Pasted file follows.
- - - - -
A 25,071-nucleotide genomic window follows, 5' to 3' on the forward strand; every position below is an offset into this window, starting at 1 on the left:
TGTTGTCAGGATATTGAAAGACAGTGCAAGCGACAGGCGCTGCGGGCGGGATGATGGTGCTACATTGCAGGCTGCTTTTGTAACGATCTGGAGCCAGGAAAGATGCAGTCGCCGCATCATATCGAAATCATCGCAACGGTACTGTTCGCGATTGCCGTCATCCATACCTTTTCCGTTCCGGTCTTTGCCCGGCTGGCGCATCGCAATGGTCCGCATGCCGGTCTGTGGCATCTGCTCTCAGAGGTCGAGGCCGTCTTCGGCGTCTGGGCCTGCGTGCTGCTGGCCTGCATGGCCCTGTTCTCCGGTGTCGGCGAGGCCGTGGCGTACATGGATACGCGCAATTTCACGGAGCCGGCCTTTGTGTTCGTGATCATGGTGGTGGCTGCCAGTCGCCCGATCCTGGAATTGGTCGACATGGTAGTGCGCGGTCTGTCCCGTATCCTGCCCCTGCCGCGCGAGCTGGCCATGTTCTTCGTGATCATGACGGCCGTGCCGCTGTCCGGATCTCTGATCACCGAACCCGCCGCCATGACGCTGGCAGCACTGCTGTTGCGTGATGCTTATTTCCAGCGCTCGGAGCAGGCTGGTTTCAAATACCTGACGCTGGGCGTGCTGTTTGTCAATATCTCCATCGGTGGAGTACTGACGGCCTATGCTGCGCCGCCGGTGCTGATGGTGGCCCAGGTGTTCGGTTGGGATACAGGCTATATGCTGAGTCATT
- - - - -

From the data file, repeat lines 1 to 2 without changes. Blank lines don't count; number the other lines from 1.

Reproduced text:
A 25,071-nucleotide genomic window follows, 5' to 3' on the forward strand; every position below is an offset into this window, starting at 1 on the left:
TGTTGTCAGGATATTGAAAGACAGTGCAAGCGACAGGCGCTGCGGGCGGGATGATGGTGCTACATTGCAGGCTGCTTTTGTAACGATCTGGAGCCAGGAAAGATGCAGTCGCCGCATCATATCGAAATCATCGCAACGGTACTGTTCGCGATTGCCGTCATCCATACCTTTTCCGTTCCGGTCTTTGCCCGGCTGGCGCATCGCAATGGTCCGCATGCCGGTCTGTGGCATCTGCTCTCAGAGGTCGAGGCCGTCTTCGGCGTCTGGGCCTGCGTGCTGCTGGCCTGCATGGCCCTGTTCTCCGGTGTCGGCGAGGCCGTGGCGTACATGGATACGCGCAATTTCACGGAGCCGGCCTTTGTGTTCGTGATCATGGTGGTGGCTGCCAGTCGCCCGATCCTGGAATTGGTCGACATGGTAGTGCGCGGTCTGTCCCGTATCCTGCCCCTGCCGCGCGAGCTGGCCATGTTCTTCGTGATCATGACGGCCGTGCCGCTGTCCGGATCTCTGATCACCGAACCCGCCGCCATGACGCTGGCAGCACTGCTGTTGCGTGATGCTTATTTCCAGCGCTCGGAGCAGGCTGGTTTCAAATACCTGACGCTGGGCGTGCTGTTTGTCAATATCTCCATCGGTGGAGTACTGACGGCCTATGCTGCGCCGCCGGTGCTGATGGTGGCCCAGGTGTTCGGTTGGGATACAGGCTATATGCTGAGTCATT